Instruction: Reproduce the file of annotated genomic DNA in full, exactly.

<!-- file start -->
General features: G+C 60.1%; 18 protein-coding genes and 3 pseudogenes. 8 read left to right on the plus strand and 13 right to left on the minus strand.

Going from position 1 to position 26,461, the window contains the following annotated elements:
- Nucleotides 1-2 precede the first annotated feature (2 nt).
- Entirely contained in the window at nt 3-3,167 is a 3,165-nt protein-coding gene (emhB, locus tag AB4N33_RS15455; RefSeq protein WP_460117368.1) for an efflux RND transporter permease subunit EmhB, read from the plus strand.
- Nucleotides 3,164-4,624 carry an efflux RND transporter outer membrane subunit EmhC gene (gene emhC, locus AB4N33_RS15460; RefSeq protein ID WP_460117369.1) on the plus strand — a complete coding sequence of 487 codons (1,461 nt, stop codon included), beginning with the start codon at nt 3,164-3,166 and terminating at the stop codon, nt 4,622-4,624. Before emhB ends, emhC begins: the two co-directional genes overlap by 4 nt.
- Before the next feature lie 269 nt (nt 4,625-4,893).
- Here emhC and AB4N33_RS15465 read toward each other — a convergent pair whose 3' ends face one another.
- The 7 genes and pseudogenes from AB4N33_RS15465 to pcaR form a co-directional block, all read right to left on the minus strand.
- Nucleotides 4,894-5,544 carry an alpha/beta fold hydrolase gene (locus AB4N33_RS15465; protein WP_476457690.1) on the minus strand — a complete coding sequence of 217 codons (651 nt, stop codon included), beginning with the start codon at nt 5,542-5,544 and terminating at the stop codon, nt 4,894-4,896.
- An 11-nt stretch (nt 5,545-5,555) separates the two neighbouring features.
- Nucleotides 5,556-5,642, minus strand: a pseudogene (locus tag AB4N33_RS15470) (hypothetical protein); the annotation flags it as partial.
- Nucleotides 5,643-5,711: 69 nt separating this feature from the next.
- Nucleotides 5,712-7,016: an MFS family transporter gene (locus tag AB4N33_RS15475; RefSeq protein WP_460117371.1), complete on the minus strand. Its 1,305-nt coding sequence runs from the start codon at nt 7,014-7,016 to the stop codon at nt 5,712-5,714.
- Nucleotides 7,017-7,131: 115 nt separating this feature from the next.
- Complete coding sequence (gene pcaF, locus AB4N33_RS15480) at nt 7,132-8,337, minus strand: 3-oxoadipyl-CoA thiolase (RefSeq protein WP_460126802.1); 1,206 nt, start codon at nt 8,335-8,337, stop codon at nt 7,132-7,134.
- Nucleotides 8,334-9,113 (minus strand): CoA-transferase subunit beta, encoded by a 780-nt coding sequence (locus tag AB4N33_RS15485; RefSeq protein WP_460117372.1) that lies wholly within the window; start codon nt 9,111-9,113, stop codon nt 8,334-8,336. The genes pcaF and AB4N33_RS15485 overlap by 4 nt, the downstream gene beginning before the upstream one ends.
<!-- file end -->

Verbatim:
General features: G+C 60.1%; 18 protein-coding genes and 3 pseudogenes. 8 read left to right on the plus strand and 13 right to left on the minus strand.

Going from position 1 to position 26,461, the window contains the following annotated elements:
- Nucleotides 1-2 precede the first annotated feature (2 nt).
- Entirely contained in the window at nt 3-3,167 is a 3,165-nt protein-coding gene (emhB, locus tag AB4N33_RS15455; RefSeq protein WP_460117368.1) for an efflux RND transporter permease subunit EmhB, read from the plus strand.
- Nucleotides 3,164-4,624 carry an efflux RND transporter outer membrane subunit EmhC gene (gene emhC, locus AB4N33_RS15460; RefSeq protein ID WP_460117369.1) on the plus strand — a complete coding sequence of 487 codons (1,461 nt, stop codon included), beginning with the start codon at nt 3,164-3,166 and terminating at the stop codon, nt 4,622-4,624. Before emhB ends, emhC begins: the two co-directional genes overlap by 4 nt.
- Before the next feature lie 269 nt (nt 4,625-4,893).
- Here emhC and AB4N33_RS15465 read toward each other — a convergent pair whose 3' ends face one another.
- The 7 genes and pseudogenes from AB4N33_RS15465 to pcaR form a co-directional block, all read right to left on the minus strand.
- Nucleotides 4,894-5,544 carry an alpha/beta fold hydrolase gene (locus AB4N33_RS15465; protein WP_476457690.1) on the minus strand — a complete coding sequence of 217 codons (651 nt, stop codon included), beginning with the start codon at nt 5,542-5,544 and terminating at the stop codon, nt 4,894-4,896.
- An 11-nt stretch (nt 5,545-5,555) separates the two neighbouring features.
- Nucleotides 5,556-5,642, minus strand: a pseudogene (locus tag AB4N33_RS15470) (hypothetical protein); the annotation flags it as partial.
- Nucleotides 5,643-5,711: 69 nt separating this feature from the next.
- Nucleotides 5,712-7,016: an MFS family transporter gene (locus tag AB4N33_RS15475; RefSeq protein WP_460117371.1), complete on the minus strand. Its 1,305-nt coding sequence runs from the start codon at nt 7,014-7,016 to the stop codon at nt 5,712-5,714.
- Nucleotides 7,017-7,131: 115 nt separating this feature from the next.
- Complete coding sequence (gene pcaF, locus AB4N33_RS15480) at nt 7,132-8,337, minus strand: 3-oxoadipyl-CoA thiolase (RefSeq protein WP_460126802.1); 1,206 nt, start codon at nt 8,335-8,337, stop codon at nt 7,132-7,134.
- Nucleotides 8,334-9,113 (minus strand): CoA-transferase subunit beta, encoded by a 780-nt coding sequence (locus tag AB4N33_RS15485; RefSeq protein WP_460117372.1) that lies wholly within the window; start codon nt 9,111-9,113, stop codon nt 8,334-8,336. The genes pcaF and AB4N33_RS15485 overlap by 4 nt, the downstream gene beginning before the upstream one ends.